A social experiment in technologically-assisted tracking for public health purposes is about to being in Canada, and we’re the data subjects (aka guinea pigs). The federal government today announced their support for a contact tracing app to roll out in Canada, and the province of Ontario will be the first to test it. The Premier of Ontario later claimed it as a “made inOntario” solution.
The COVID Alert app will be available July 2 in Ontario for voluntary download. The Ontario Digital Service worked with code developed by volunteers from the e-commerce giant Shopify with security audit help from Blackberry. It is built on the Apple/Google infrastructure that supports a decentralized form of proximity notifications.
It works by running all the time in the background of a smartphone, and recording “anonymized” identifiers every time you are in proximity for a defined period of time with another app user. If a user tests positive for the virus, others they have been in contact with will get a notification toget tested.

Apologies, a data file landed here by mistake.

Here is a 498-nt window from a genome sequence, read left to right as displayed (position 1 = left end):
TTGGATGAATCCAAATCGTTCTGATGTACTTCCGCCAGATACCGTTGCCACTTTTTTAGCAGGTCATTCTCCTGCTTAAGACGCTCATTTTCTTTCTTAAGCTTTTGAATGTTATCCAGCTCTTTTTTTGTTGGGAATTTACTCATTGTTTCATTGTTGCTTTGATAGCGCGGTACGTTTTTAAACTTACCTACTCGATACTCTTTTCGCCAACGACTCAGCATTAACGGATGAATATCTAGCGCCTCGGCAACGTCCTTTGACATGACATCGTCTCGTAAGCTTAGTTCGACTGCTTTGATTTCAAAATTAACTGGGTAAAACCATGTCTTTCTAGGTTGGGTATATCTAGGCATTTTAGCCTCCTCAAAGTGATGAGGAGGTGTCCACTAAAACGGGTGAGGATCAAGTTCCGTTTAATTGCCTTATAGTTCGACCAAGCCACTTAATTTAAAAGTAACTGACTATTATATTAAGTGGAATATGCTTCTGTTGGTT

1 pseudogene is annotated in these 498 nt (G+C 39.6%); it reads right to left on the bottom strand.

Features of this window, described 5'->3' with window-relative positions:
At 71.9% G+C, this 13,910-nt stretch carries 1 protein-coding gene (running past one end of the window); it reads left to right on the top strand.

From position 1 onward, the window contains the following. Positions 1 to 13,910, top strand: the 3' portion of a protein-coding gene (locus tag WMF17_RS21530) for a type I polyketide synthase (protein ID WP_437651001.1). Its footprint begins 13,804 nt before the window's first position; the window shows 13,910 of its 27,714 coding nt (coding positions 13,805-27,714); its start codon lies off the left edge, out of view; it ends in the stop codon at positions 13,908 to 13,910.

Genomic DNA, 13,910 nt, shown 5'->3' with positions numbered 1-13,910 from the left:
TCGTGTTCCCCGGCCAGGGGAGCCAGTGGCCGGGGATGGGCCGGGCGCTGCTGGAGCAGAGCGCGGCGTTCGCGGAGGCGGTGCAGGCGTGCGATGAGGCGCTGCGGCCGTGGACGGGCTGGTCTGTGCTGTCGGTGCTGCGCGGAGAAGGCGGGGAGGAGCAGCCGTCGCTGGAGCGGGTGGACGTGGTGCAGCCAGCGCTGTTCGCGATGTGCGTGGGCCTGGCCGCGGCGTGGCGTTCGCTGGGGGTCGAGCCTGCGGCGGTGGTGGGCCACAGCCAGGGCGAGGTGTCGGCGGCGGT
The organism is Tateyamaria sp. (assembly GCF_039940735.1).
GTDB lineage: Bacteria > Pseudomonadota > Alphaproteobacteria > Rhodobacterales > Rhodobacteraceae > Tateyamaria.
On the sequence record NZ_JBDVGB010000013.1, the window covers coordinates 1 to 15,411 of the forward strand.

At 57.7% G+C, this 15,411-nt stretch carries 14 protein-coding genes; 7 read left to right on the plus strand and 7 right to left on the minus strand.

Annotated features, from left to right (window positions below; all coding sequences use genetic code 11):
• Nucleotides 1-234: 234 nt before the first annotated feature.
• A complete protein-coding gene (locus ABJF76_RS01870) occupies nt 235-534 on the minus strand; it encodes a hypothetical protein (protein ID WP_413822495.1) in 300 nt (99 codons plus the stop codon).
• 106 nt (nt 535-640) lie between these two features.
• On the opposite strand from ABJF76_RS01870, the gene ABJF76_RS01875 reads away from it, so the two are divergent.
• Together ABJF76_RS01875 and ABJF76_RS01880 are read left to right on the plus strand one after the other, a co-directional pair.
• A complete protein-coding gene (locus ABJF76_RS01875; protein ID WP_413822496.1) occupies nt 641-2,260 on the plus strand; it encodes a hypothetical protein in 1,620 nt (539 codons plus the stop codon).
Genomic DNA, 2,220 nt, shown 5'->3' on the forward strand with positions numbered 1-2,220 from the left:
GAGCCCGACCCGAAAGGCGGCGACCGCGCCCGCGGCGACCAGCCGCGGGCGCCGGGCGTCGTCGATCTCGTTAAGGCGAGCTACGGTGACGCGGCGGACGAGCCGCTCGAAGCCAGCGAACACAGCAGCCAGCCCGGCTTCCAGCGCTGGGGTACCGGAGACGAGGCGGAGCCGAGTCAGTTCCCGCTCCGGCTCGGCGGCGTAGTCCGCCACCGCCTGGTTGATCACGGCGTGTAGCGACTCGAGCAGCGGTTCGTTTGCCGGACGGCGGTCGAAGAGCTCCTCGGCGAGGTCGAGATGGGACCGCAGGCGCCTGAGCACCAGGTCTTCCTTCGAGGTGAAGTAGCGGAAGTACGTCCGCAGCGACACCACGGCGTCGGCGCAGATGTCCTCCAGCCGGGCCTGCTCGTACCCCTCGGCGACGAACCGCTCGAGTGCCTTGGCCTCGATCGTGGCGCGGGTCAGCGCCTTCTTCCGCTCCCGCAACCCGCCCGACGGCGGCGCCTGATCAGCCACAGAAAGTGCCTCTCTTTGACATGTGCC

Details continue to emerge about the app. For now, we’re told the server that will hold the data collected by the app will be managed by Canadian Digital Services federally, while various provinces will manage the app interfaces. Data is kept for 14 days and then automatically deleted. It is said to be designed to work as a support for, rather than a replacement of, manual contact tracing, and indeed, the launch of the app was coupled with an announcement that Ontario will also double its manual contact tracing workforce.
But there are many unanswered practical questions for an app with a province wide rollout in a “testing” phase: What’s the false positive rate for the COVID Shield app? What’s the false negative rate? What assumptions are built into the app about how close you have to be for how long to get a notice and what public health evidence are they based on? How does a test differ from a launch? Are there additional risks to Ontarians in using the app “untested”, what are they, and how are they being mitigated?